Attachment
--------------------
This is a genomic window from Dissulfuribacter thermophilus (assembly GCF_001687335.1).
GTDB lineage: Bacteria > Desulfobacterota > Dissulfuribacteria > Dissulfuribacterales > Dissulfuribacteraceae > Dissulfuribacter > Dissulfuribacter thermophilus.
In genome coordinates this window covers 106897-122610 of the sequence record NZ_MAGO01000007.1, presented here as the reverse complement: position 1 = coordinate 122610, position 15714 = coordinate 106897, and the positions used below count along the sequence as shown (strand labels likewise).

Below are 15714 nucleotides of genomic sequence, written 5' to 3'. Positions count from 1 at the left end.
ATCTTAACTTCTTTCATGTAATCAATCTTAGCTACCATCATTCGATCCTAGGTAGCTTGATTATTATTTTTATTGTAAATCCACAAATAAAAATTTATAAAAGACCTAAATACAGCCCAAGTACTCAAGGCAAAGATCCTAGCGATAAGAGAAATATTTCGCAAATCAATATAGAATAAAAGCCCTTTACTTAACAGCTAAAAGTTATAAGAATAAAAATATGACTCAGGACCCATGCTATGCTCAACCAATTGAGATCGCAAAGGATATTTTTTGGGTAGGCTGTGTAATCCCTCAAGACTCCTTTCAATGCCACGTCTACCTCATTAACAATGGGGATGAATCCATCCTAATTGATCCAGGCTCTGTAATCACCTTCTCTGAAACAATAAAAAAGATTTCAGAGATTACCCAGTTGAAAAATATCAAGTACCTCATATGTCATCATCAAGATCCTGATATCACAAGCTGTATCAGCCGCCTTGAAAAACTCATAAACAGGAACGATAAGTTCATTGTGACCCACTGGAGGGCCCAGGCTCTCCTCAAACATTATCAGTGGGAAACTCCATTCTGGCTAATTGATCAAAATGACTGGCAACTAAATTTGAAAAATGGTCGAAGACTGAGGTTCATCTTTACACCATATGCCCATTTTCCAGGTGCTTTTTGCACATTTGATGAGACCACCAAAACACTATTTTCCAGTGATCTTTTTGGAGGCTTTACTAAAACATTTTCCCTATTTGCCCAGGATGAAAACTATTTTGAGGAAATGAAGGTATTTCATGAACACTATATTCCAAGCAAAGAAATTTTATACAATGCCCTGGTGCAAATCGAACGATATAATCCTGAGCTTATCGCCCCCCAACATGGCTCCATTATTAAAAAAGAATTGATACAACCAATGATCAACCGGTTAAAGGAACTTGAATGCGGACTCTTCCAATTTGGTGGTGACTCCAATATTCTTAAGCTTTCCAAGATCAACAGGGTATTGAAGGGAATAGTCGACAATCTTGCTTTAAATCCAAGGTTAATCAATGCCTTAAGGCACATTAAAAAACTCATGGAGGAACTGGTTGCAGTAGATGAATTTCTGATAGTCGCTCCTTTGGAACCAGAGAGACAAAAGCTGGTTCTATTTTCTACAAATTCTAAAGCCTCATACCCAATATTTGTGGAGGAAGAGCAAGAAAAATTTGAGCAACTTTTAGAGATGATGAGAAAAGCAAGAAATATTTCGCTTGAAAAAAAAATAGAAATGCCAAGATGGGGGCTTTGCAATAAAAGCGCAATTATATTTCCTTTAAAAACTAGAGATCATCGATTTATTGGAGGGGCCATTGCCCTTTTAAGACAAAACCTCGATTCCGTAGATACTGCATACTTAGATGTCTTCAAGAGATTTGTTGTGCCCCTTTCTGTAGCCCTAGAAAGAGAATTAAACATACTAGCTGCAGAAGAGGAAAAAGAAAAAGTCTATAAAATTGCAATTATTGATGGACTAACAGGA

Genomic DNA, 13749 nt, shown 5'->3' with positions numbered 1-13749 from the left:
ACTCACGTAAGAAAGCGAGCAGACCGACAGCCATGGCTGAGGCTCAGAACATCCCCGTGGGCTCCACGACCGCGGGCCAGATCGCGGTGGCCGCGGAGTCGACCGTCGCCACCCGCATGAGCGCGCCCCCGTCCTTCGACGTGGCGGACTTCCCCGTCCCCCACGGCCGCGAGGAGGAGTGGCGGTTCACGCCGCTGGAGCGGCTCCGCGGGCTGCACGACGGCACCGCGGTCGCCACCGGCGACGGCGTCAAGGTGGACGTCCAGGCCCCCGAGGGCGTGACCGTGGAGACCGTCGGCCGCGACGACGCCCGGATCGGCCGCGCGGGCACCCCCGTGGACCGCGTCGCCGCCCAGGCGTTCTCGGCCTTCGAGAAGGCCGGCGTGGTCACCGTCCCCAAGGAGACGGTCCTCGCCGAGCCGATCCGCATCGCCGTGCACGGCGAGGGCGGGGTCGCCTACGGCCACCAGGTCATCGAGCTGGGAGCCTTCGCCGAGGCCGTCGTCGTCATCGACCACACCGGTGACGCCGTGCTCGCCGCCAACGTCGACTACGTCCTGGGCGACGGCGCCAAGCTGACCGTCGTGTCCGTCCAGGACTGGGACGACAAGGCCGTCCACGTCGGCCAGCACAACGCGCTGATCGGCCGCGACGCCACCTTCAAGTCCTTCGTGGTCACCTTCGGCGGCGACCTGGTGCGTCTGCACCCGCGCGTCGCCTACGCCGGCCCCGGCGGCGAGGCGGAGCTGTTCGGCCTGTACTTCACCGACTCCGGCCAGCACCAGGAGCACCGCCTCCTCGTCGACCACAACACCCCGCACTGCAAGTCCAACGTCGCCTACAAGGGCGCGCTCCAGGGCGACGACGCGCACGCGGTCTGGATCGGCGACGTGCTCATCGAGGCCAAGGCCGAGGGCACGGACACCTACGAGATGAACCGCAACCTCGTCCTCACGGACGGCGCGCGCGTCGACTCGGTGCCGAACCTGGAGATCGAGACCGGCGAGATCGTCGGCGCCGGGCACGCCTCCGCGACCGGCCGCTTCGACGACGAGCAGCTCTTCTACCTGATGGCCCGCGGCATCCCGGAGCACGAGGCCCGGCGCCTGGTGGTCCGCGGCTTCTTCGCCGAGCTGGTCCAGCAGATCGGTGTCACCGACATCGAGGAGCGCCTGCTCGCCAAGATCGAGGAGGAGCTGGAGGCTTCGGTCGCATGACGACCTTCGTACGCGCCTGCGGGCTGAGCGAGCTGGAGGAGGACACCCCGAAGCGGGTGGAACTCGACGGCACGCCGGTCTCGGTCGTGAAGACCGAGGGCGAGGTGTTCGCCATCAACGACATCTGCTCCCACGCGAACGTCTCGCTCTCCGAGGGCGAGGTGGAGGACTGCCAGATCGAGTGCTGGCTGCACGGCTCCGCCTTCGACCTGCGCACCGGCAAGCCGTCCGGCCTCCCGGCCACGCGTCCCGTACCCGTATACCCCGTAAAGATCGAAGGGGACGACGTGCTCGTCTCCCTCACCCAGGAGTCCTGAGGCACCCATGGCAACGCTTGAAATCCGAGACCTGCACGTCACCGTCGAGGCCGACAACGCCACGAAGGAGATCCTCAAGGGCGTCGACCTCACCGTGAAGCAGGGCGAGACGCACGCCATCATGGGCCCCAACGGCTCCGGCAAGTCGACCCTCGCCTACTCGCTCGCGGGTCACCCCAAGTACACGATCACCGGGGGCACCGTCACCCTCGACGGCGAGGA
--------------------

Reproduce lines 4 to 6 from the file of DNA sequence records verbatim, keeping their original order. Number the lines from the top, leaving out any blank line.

Below are 15714 nucleotides of genomic sequence, written 5' to 3'. Positions count from 1 at the left end.
ATCTTAACTTCTTTCATGTAATCAATCTTAGCTACCATCATTCGATCCTAGGTAGCTTGATTATTATTTTTATTGTAAATCCACAAATAAAAATTTATAAAAGACCTAAATACAGCCCAAGTACTCAAGGCAAAGATCCTAGCGATAAGAGAAATATTTCGCAAATCAATATAGAATAAAAGCCCTTTACTTAACAGCTAAAAGTTATAAGAATAAAAATATGACTCAGGACCCATGCTATGCTCAACCAATTGAGATCGCAAAGGATATTTTTTGGGTAGGCTGTGTAATCCCTCAAGACTCCTTTCAATGCCACGTCTACCTCATTAACAATGGGGATGAATCCATCCTAATTGATCCAGGCTCTGTAATCACCTTCTCTGAAACAATAAAAAAGATTTCAGAGATTACCCAGTTGAAAAATATCAAGTACCTCATATGTCATCATCAAGATCCTGATATCACAAGCTGTATCAGCCGCCTTGAAAAACTCATAAACAGGAACGATAAGTTCATTGTGACCCACTGGAGGGCCCAGGCTCTCCTCAAACATTATCAGTGGGAAACTCCATTCTGGCTAATTGATCAAAATGACTGGCAACTAAATTTGAAAAATGGTCGAAGACTGAGGTTCATCTTTACACCATATGCCCATTTTCCAGGTGCTTTTTGCACATTTGATGAGACCACCAAAACACTATTTTCCAGTGATCTTTTTGGAGGCTTTACTAAAACATTTTCCCTATTTGCCCAGGATGAAAACTATTTTGAGGAAATGAAGGTATTTCATGAACACTATATTCCAAGCAAAGAAATTTTATACAATGCCCTGGTGCAAATCGAACGATATAATCCTGAGCTTATCGCCCCCCAACATGGCTCCATTATTAAAAAAGAATTGATACAACCAATGATCAACCGGTTAAAGGAACTTGAATGCGGACTCTTCCAATTTGGTGGTGACTCCAATATTCTTAAGCTTTCCAAGATCAACAGGGTATTGAAGGGAATAGTCGACAATCTTGCTTTAAATCCAAGGTTAATCAATGCCTTAAGGCACATTAAAAAACTCATGGAGGAACTGGTTGCAGTAGATGAATTTCTGATAGTCGCTCCTTTGGAACCAGAGAGACAAAAGCTGGTTCTATTTTCTACAAATTCTAAAGCCTCATACCCAATATTTGTGGAGGAAGAGCAAGAAAAATTTGAGCAACTTTTAGAGATGATGAGAAAAGCAAGAAATATTTCGCTTGAAAAAAAAATAGAAATGCCAAGATGGGGGCTTTGCAATAAAAGCGCAATTATATTTCCTTTAAAAACTAGAGATCATCGATTTATTGGAGGGGCCATTGCCCTTTTAAGACAAAACCTCGATTCCGTAGATACTGCATACTTAGATGTCTTCAAGAGATTTGTTGTGCCCCTTTCTGTAGCCCTAGAAAGAGAATTAAACATACTAGCTGCAGAAGAGGAAAAAGAAAAAGTCTATAAAATTGCAATTATTGATGGACTAACAGGA

Genomic DNA, 13749 nt, shown 5'->3' with positions numbered 1-13749 from the left: